In 2010, the Canadian Civil Liberties Association wrote in a letter to government officials in advance of potential LRAD use around the G8 and G20 summits: "The introduction of any new weapon into police arsenals requires a process of objective scientific research into the short-term and long-term physical effects of the weapon's use, consultation with the public who are the potential targets of such weapons, and policy debates. Reliance on research by the manufacturer is insufficient. . . . Simply put, new weapons such as the LRAD should not be employed without prior independent assessment and study."
There are less tangible concerns too. A very loud loudspeaker or a "sound cannon" may prevent violence and obviate the use of more dangerous weapons like batons or guns. But, critics point out, it can easily fudge the line between keeping the peace and deterring public assembly. In the hands of a disorder control unit, an LRAD, with its cone of sound blasting a crowd of people, instantly, easily casts the idea of citizens gathering in public for political reasons as some kind of threat to security.
"When the police use it, it's not as if they're just targeting one person," Gideon Oliver, a New York lawyer, told Gothamist. "It's indiscriminate like teargas." Oliver was one of the lawyers who authored the recent letter of complaint to the NYPD's commissioner asking for more details about the program. An earlier Freedom of Information Law request he filed in 2012 contained no rules on the use of LRADs. Another known FOIA request sent to the Boston Police Dept. in 2012 by Muckrock's Michael Morisy received no effective response.
Oliver's 2012 request to the NYPD did turn up one interesting document: a 2010 internal report on an LRAD test conducted that year. (According to the report, the results of the 2004 test are "unavailable.")
In its 2012 study, the NYPD did not test for decibels closer than 320 feet, in a zone the report calls the 'potential danger area.'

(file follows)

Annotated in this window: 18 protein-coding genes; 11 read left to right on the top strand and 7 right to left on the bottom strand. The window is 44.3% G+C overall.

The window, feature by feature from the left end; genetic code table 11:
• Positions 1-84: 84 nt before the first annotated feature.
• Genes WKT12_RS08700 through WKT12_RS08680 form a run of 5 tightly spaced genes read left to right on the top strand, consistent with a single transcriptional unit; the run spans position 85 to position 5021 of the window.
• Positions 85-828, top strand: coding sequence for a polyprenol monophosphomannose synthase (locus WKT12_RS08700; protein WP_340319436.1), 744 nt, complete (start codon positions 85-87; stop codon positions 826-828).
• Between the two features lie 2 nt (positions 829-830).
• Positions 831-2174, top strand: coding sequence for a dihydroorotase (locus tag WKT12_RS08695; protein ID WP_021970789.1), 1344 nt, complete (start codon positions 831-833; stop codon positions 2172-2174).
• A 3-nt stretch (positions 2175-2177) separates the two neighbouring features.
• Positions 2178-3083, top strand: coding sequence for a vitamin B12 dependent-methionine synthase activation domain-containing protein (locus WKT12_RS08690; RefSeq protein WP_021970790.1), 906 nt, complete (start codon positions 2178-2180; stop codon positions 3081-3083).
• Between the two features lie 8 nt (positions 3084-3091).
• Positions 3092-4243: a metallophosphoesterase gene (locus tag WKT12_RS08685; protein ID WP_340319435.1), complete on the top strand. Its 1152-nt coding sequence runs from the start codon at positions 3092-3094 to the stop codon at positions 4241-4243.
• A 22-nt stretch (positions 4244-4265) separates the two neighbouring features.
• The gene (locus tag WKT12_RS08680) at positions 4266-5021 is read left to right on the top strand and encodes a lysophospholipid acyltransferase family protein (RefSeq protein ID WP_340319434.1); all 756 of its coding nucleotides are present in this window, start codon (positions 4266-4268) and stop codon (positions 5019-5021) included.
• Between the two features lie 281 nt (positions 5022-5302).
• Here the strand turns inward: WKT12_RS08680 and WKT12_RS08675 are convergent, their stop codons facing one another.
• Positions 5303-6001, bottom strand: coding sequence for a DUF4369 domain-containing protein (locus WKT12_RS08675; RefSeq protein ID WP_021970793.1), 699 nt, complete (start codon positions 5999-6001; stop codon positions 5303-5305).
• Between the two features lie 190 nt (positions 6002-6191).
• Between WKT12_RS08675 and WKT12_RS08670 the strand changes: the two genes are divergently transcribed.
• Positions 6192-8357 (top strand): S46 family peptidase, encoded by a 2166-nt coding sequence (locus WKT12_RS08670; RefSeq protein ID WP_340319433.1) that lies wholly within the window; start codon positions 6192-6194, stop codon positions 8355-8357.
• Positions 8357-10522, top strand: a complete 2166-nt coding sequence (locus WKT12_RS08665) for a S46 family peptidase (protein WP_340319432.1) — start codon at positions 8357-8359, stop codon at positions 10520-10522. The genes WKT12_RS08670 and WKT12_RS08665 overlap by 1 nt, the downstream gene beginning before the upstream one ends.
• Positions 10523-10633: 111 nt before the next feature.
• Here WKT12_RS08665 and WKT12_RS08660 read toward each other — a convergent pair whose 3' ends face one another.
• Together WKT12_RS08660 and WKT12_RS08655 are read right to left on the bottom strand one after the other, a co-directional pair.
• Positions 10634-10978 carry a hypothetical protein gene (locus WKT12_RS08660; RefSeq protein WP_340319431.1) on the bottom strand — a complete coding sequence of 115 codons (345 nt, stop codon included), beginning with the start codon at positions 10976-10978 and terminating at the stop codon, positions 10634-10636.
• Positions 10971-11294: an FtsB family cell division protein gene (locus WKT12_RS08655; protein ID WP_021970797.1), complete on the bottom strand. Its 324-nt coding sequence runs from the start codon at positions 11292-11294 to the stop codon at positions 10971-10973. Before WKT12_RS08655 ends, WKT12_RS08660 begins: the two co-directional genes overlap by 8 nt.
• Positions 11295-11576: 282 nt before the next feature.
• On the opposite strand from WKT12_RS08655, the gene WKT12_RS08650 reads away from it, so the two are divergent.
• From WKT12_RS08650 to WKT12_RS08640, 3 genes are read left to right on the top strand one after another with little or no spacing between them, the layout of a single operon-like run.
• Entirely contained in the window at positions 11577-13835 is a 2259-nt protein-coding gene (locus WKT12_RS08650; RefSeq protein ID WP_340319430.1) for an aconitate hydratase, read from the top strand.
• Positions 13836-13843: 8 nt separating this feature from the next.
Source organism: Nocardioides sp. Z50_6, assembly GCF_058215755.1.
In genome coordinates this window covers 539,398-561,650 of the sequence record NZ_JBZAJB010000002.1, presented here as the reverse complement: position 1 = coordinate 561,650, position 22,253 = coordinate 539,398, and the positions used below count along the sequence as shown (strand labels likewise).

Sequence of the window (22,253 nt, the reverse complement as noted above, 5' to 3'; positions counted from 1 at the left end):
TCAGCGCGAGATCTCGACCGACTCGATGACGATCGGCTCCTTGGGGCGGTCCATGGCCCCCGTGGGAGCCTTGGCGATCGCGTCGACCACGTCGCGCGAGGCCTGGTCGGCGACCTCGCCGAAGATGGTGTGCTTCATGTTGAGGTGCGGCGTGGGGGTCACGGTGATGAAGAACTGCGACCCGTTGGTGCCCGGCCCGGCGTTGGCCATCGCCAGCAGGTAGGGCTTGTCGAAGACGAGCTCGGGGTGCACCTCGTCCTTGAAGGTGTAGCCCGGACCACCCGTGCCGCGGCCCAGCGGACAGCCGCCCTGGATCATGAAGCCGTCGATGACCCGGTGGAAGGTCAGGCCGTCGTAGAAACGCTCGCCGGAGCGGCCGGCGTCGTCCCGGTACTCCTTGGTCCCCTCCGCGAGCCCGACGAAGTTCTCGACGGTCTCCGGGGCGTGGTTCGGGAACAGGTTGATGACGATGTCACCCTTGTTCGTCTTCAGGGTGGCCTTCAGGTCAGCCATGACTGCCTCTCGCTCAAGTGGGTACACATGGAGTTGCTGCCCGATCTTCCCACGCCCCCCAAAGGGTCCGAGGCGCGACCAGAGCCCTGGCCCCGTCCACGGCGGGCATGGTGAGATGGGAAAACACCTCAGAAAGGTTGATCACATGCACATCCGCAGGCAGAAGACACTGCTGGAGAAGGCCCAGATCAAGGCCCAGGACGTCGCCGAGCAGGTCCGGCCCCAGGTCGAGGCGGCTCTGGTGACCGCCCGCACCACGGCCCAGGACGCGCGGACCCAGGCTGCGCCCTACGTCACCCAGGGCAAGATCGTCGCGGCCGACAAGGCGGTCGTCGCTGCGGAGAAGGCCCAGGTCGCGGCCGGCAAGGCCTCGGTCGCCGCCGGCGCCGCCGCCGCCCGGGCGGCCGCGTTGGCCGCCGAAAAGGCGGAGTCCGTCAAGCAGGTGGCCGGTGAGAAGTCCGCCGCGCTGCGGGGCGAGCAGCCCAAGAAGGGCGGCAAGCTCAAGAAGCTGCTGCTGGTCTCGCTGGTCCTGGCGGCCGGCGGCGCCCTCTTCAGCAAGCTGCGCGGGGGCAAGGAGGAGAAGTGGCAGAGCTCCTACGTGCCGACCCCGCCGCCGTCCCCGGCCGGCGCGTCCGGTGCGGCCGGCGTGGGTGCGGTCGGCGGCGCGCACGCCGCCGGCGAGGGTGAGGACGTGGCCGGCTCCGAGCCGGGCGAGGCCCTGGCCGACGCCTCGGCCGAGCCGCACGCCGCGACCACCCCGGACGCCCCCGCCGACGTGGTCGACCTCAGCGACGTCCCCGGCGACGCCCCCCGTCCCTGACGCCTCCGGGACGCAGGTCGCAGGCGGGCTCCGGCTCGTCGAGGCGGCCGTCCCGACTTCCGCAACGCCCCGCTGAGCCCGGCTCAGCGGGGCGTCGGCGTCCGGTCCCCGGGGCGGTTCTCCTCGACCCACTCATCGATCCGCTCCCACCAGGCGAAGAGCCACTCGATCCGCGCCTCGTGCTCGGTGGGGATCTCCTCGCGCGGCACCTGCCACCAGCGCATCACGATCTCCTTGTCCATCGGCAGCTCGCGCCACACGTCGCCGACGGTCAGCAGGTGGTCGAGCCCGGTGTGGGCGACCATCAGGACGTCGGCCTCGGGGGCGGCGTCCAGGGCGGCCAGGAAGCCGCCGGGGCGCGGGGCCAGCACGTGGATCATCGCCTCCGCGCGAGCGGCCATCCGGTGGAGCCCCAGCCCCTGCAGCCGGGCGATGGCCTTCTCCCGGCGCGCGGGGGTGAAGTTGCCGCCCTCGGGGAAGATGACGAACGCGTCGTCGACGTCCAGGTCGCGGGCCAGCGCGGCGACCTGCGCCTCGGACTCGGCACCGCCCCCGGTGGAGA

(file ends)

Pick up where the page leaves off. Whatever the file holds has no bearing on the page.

The 2010 test was conducted in an empty parking lot on a frigid day in January, 2010, because it was surmised that the extreme cold would keep people inside. The tests measured decibels within the LRAD's sound cone from various distances. At 800 feet away, the device was 68 decibels loud, quieter than a telephone dial tone (80 dB), according to the report. At 320 feet, it was 102 dB, about as loud as a motorcycle. The officers did not apparently test for decibels closer than that, in a zone the report calls the "potential danger area."
The videos that emerged from protests in recent weeks in New York appear to show the LRAD being used at closer distances than that, and for longer bursts than suggested by the manufacturer.
"We have not heard back from the NYPD," Cohen continued, "but would very much like to know what policies and training are in place for use of the LRAD in New York City, and whether any independent testing has been done as to the health dangers of using a sound cannon in New York City."
Motherboard also asked the LRAD Corporation to provide information about what kind of training accompanies sales of the devices, but a request for comment was not returned.
In the warning mode the LRAD produces sound pressure levels which are dangerous to hearing if unprotected target subjects are exposed longer than certain durations: a few seconds to 50 m distance, 1.5 minutes at 100 m. Below about 5 m, any exposure can produce permanent hearing damage.
A Toronto police department report urged against use of the LRAD's maximum volume closer than 200 m, and added, " it would be good practice not to operate the devices where bystanders are located within 10 meters of the device."